Creatively Avoiding Censorship, TV Spot Shows How Gruesome Experiments on Animals Are—in a Nongraphic Way
For Immediate Release:
March 5, 2019
Tasgola Bruner 202-483-7382
Portland, Ore. – The abuse that’s inflicted on animals in laboratories, such as those at the Oregon Health & Science University–affiliated Oregon National Primate Research Center (ONPRC), is too violent for broadcast television—and too disturbing for many people to watch. But Portland viewers of New Amsterdam will get a glimpse of just how cruel animal testing is, thanks to a new PETA ad campaign that’s kicking off tonight.
The nongraphic ad by top creative agency VMLY&R depicts a teddy bear being taken to a laboratory, where he’s strapped down, injected with chemicals, cut open, killed, and thrown away—which is what real animals endure every day in laboratories in the Portland area and across the country.
“Portland residents deserve to know what’s happening to animals in their own community under the guise of ‘science,'” says PETA Vice President Alka Chandna, Ph.D. “If animals were burned, poisoned, crippled, or blinded outside of a laboratory, cruelty-to-animals charges would be warranted, yet no laboratory experiment—no matter how painful or useless—is illegal.”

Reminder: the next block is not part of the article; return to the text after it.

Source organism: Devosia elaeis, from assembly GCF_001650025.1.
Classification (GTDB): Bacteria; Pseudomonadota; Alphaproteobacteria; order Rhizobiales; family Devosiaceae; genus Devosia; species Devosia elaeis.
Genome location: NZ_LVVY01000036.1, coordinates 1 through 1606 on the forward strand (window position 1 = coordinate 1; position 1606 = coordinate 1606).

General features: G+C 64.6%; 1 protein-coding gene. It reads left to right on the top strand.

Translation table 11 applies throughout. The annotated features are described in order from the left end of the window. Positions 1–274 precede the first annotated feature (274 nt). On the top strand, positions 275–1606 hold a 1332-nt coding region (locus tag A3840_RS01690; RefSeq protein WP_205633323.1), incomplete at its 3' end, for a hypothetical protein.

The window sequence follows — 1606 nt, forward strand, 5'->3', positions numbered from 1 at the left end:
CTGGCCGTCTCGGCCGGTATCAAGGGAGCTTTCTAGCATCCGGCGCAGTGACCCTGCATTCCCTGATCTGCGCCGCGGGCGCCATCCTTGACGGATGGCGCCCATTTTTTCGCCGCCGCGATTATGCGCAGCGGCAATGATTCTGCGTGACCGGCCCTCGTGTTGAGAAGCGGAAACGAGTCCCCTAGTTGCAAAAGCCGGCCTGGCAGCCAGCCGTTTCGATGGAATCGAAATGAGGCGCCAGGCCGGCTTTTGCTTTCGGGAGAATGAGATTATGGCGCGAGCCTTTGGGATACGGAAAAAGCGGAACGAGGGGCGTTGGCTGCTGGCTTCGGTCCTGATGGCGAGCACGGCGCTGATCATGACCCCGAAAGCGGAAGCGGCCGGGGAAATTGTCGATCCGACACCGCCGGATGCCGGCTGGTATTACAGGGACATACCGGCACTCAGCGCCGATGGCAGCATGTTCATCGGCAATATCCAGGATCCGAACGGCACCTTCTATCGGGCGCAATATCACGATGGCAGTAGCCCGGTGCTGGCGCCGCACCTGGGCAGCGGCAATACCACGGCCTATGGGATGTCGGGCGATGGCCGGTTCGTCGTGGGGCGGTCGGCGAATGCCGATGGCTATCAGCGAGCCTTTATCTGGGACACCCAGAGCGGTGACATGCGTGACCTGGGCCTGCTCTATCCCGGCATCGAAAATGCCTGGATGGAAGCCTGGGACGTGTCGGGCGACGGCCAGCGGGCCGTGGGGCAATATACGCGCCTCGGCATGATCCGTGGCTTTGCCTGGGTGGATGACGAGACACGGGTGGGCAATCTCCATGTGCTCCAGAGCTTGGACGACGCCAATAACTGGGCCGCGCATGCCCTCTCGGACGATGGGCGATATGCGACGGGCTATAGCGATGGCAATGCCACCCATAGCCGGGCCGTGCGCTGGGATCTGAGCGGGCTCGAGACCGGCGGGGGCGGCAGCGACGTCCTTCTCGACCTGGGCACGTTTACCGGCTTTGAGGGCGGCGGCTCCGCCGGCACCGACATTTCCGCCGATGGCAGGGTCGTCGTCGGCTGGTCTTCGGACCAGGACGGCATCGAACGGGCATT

More than 5,500 monkeys are currently imprisoned at the ONPRC, where they’re separated from their mothers, locked inside cramped stainless-steel cages, forced to eat lard, and addicted to nicotine and alcohol, among other abuses. At the experiments’ end, the monkeys are nearly always killed so that experimenters can cut up their brains or other internal organs. The ONPRC has been repeatedly fined and cited for violating federal animal-welfare laws, including for a 2016 incident in which a monkey died after becoming entangled in a chain. A PETA video exposé of the ONPRC in 2007 revealed that monkeys were terrorized by staff, denied veterinary care and pain relief, and driven insane by confinement to cramped, barren cages.
PETA is urging the ONPRC to close its laboratory and release the primates it holds captive into a reputable sanctuary.
PETA’s ad has also appeared on TV stations near other major facilities that use animals in cruel and worthless experiments in Maryland, Washington, and Wisconsin. The ad is part of PETA’s campaign to persuade the National Institutes of Health to stop awarding an estimated $15 billion each year for experiments on animals, which are killing both animals and the humans who die while waiting for treatments or cures. Ninety percent of animal studies fail to lead to treatments for humans, and 95 percent of new drugs that test safe and effective in animals fail in human trials.
For more information, please visit PETA.org.